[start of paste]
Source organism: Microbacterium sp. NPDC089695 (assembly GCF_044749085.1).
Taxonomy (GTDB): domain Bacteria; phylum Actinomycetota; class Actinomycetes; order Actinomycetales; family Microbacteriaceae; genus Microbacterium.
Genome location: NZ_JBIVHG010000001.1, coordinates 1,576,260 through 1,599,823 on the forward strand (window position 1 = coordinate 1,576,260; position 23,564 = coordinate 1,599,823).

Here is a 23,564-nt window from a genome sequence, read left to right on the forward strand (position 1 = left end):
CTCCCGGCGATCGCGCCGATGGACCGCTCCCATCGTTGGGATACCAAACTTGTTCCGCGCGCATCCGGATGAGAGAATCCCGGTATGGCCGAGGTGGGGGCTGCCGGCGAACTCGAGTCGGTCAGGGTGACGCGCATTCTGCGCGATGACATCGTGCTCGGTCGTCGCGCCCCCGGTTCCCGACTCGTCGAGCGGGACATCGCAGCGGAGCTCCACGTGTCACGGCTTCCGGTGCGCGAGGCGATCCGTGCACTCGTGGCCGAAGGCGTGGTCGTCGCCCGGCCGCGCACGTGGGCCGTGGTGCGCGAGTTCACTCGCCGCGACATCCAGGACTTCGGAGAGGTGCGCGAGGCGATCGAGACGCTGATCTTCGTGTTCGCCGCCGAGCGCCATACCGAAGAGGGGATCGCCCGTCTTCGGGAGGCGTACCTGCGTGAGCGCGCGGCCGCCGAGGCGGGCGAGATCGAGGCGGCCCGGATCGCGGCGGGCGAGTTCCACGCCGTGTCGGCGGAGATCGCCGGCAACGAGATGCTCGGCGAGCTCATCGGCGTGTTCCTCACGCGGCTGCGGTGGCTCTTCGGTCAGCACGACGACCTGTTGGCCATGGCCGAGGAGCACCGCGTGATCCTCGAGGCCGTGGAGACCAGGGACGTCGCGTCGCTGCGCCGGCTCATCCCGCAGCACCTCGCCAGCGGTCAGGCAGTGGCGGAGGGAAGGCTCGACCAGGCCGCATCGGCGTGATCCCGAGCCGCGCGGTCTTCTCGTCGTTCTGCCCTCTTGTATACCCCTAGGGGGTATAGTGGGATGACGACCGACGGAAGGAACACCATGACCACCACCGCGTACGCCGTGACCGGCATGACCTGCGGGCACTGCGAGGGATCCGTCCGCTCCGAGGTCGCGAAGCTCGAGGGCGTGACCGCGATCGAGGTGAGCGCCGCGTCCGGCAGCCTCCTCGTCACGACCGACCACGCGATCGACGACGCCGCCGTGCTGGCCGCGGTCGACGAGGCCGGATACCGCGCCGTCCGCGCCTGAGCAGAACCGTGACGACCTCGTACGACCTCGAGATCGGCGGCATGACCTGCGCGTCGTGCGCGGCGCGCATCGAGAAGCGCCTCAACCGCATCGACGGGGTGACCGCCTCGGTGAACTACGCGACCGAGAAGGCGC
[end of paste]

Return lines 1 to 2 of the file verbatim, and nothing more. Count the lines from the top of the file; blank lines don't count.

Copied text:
Source organism: Microbacterium sp. NPDC089695 (assembly GCF_044749085.1).
Taxonomy (GTDB): domain Bacteria; phylum Actinomycetota; class Actinomycetes; order Actinomycetales; family Microbacteriaceae; genus Microbacterium.